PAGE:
BYU Football: Can Bronco Mendenhall Be a Big Game Coach?

Ryan FarnsworthContributor IDecember 17, 2011

FORT COLLINS, CO - NOVEMBER 01:  Head coach Bronco Mendenhall of the Brigham Young Cougars prepares to lead his team onto the field to face the Colorado State Rams at Sonny Lubick Field at Hughes Stadium on November 1, 2008 in Fort Collins, Colorado. BYU defeated CSU 45-42.  (Photo by Doug Pensinger/Getty Images)
Doug Pensinger/Getty Images

When the BYU football team returns to Texas for the third time this season for the Bell Helicopter Armed Forces Bowl on December 30, they will still be trying come up with their first victory in the Lone Star State after losses at Texas and against TCU in Dallas Cowboys Stadium.

The Armed Forces Bowl will provide an opportunity for BYU to prove on national television how the team has improved since their 1-2 start (By they way, BYU has started 1-2 in five of the seven years with Bronco at the helm), but it will also provide Cougar fans with the opportunity to wonder what might have been if the Cougars had come back from their first trip to Texas with an upset win over the Longhorns on September 10. 

The Cougars led 13-3 at halftime by holding Texas to 88 total yards in the first half, but surrendered 201 yards in the second half while slowing down on offense and totaling a paltry 45 yards rushing. The loss to the Longhorns was a perfect example of one of the many "Big Game" losses that have doomed Coach Mendenhall since he took over at BYU.

Since he took over the coaching reins in 2005, Bronco has posted an impressive 65-24 record (.730 winning percentage). However, it is interesting to note that Bronco is 39-3 against teams that have finished the regular season with a losing record, according to In other words, Bronco is only 26-21 (.553 winning percentage) against teams that finished with a .500 season or a winning record. 

So, do Bronco and BYU have a "Big Game" phobia?  Let's define a "Big Game" as either a game against a nationally-ranked opponent or against a prominent football program that would give BYU the opportunity to burst onto the national scene and jump up the voter and BCS rankings. Since 2007, for example, I would classify the following regular season games as a "Big Game."


2011 - @ Texas, vs. Utah, @ TCU (Cowboys Stadium)

2010 - @ Utah, @ TCU, @ FSU

2009 - @ OU (Cowboys Stadium), vs. FSU, vs. TCU, vs. Utah

2008 - @ Utah, @ TCU

2007 - @ UCLA, vs. Utah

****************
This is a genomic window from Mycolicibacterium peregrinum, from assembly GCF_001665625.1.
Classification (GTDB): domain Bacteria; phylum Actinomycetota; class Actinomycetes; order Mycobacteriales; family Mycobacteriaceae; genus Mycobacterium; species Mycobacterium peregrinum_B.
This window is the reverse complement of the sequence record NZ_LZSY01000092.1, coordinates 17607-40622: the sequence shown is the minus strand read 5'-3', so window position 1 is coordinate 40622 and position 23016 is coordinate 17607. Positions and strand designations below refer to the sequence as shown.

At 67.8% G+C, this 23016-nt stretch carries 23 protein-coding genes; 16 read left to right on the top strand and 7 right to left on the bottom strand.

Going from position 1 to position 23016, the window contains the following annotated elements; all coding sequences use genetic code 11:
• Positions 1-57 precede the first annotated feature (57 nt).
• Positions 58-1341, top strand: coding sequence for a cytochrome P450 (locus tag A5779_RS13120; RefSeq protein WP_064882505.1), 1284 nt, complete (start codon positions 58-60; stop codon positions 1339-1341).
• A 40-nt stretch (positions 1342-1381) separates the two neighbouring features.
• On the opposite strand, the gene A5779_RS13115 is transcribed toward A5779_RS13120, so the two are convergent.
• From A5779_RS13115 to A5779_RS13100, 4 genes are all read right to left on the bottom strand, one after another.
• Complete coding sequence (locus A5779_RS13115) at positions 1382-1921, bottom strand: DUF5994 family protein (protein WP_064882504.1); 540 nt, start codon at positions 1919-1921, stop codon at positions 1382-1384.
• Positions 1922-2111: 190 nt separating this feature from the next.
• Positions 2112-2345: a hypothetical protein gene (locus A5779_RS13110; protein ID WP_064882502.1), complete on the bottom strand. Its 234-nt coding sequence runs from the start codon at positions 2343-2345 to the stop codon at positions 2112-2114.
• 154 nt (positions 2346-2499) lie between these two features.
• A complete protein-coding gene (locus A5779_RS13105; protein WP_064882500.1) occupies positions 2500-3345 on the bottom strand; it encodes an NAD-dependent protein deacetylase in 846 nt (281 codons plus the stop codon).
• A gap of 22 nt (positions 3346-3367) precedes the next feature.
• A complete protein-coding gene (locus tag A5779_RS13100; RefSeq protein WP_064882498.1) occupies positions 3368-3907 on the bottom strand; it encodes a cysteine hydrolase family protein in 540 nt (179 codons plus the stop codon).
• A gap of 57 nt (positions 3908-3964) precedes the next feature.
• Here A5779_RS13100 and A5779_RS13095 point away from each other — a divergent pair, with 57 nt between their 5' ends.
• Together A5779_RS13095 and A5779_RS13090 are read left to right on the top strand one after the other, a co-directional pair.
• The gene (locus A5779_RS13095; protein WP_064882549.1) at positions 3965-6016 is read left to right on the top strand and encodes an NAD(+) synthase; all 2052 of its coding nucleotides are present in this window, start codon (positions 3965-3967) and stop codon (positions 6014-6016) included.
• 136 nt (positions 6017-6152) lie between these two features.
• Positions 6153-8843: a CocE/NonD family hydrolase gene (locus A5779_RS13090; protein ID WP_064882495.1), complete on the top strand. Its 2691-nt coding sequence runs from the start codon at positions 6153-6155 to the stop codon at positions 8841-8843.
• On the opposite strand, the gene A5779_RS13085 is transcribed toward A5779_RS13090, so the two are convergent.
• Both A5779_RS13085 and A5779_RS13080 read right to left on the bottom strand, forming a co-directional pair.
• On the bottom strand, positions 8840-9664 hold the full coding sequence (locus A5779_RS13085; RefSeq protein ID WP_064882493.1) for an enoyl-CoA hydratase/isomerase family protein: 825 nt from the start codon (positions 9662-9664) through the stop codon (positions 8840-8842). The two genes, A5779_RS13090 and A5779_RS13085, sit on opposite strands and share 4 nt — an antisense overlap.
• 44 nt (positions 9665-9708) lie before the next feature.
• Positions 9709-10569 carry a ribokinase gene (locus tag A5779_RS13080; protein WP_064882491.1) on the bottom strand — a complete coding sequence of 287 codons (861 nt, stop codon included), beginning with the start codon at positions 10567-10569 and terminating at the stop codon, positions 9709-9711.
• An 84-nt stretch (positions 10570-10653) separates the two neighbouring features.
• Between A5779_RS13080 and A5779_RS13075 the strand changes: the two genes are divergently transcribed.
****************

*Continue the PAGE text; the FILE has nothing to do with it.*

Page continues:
BYU's record in those 14 games? Three wins and 11 losses. One can only wonder what BYU's conference affiliation may be had they they won even just three or four more of those games.

Would the Pac-12 or Big 12 have considered BYU even more seriously and/or withstood their TV demands if they had won more than three of those games?

With future schedules loaded with teams such as Notre Dame, Boise State, Georgia Tech, Texas and other "Big Games" in the years to come, there has to be at least one thing that Bronco Mendenhall and BYU can do to reverse the trend, right? 

Here's an idea: Win the turnover battle.

In the 14 games listed above, BYU's turnover margin is -33! In fact, BYU had a positive turnover margin in only one of the 14 games (2010 loss at TCU). To make matters worse, in the majority of the "Big Games" (8 of 14) the turnover margin was -3 or worse for the Cougars.

Texas prevented J.D. Falslev (above) and the Cougars from pulling off the upset win in Austin back in September.
Texas prevented J.D. Falslev (above) and the Cougars from pulling off the upset win in Austin back in September.Erich Schlegel/Getty Images


This troubling turnover trend is more than a couple of freak fumbles and poorly-thrown interceptions that have resulted in some debilitating losses for the BYU football program. 

BYU's 2011 season has been a perfect example of how important it is for BYU to win the "Big Games" early in the season in order to maintain national interest and recognition throughout the regular season.

BYU has the talent and the recruiting pipeline to be a national force as they enter the prime years of football independence beyond 2012, but Bronco Mendenhall and the BYU coaching staff would be wise to find a way to win the turnover battle against nationally-respected opposing teams in program-making games.

BYU's and Bronco Mendenhall's success as a football independent depends on it.